From factories to acacia trees4 years ago
Since leaving my job in London as a Fashion Editor to live in Cambodia and then Burkina Faso, my perspective on the fashion industry has been transformed.
It’s been 10 years since I worked for the Sunday Telegraph Magazine. Back then I cared more about style than where clothes came from. Now I’ve seen first-hand how garment factory workers in Phnom Penh live, and I’ve seen how factory-made imports have caused the demise of skills that were once at the core of African livelihood, identity and community.
Globalisation has changed the economies in Africa and Asia beyond recognition. Many are better off than before. Technology has thrown open the door for large-scale industry and mass-made products now flood the world for the benefit of us all. Or for some of us, anyway.
I have come to know some of the women who work in Asian factories and some who work in African villages. Rotha, age 21, is Khmer and lives in Phnom Penh – now a thriving industrial city and tourist hot spot. Ramata, 29, is Fulani and lives in sub Saharan Africa – better known for famine, desertification and conflict.
Young women like Rotha make up the majority of the workforce in the garment factories of Cambodia. Many of them, like Rotha have come from the countryside to work and earn an income for the family back home. She earns the minimum wage ($100 a month) and she sends as much to them as she can but this leaves little to live off. The city is a daunting place and it is normal for girls like Rotha to share their digs with 5 others – a room in a block of several, each with enough space for the women to sleep parallel and a stove to cook on. The bed is an elevated wooden platform with their belongings stored underneath, where cat-sized rats roam at night. They have pink mosquito nets and walls covered with magazine pages showing Khmer women in glamorous dresses. The window overlooks a swamp filled with rubbish.
The Bangladesh factory collapse last year has brought to our attention again the need for better factory conditions for garment workers in developing countries, but we also need to push for a living wage for women like Rotha too. Earlier this year four people were killed during a strike by garment workers demanding higher pay – $160 a month which is still nearly half what the Clean Clothes Campaign calls a living wage.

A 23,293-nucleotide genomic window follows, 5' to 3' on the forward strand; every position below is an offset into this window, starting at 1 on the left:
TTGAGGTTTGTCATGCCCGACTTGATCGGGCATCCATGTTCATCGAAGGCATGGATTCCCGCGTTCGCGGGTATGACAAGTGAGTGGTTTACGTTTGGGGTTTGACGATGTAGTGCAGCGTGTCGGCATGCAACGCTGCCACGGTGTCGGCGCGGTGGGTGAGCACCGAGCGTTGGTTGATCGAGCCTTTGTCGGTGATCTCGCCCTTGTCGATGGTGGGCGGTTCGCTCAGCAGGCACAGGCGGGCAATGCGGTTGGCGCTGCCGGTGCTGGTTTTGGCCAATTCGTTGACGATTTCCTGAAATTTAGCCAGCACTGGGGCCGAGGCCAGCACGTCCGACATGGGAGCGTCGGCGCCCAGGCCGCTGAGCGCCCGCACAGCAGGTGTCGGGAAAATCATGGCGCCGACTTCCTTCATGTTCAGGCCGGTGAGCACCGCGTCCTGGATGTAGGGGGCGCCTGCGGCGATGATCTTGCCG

These workers may think their future lies in the hands of politicians and factory managers. But it is ultimately us, the consumers, who have the greatest power to influence their lives. As the Clean Clothes Campaign’s Tailored Wage report puts it, ‘Survival of the cheapest” has become the leading maxim, both in production countries as well as consumer markets’. If we keep buying cheap clothes and accessories without questioning their source, nothing will change.
In Burkina Faso, Ramata does all her leather weaving work at home, far from the city. There are no machines or factories here: she sits outside on a grass mat under a straw shelter. Her village is in the north, where children, chickens and goats run freely all day. The income she gets from her work enables her to stay in the village, and save a little too. Like her Fulani ancestors, she doesn’t have a bank account but invests her savings in the silver jewellery she wears which she will sell when she needs or wants to reinvest the money elsewhere. The Sahel is an unpredictable place to live and you never know if it will be a good or bad year for crops. Leather weaving is a family tradition that is proving lucrative again for this village. They cannot compete with the quantity of factory made products, but theirs is a unique craft which cannot be replicated easily and their allegiance to this ancient tradition is paying off.
Thanks to the growth of the internet over the last decade, it’s now easier than ever to buy and sell hand-made products from around the world or to at least look up the ethical credentials of the high street shops we’re buying from. We don’t need to travel to Asia or Africa to get the picture. And whenever we make a purchase, we are condoning the behaviour of the retailer, for better or for worse. It is time we started genuinelly caring about the source as much as the style of our clothes. It is time to change our perspective and see fashion in a new way – from the inside out.
Charlie Davies was formerly Fashion Editor for The Sunday Telegraph Magazine. She founded Precious Girl Magazine, a publication for the garment workers of Cambodia in 2004, and now serves traditional artisans in Burkina Faso with SAHEL Design (www.saheldesign.com). Charlie is the Fashion Revolution Day country co-ordinator for Burkina Faso.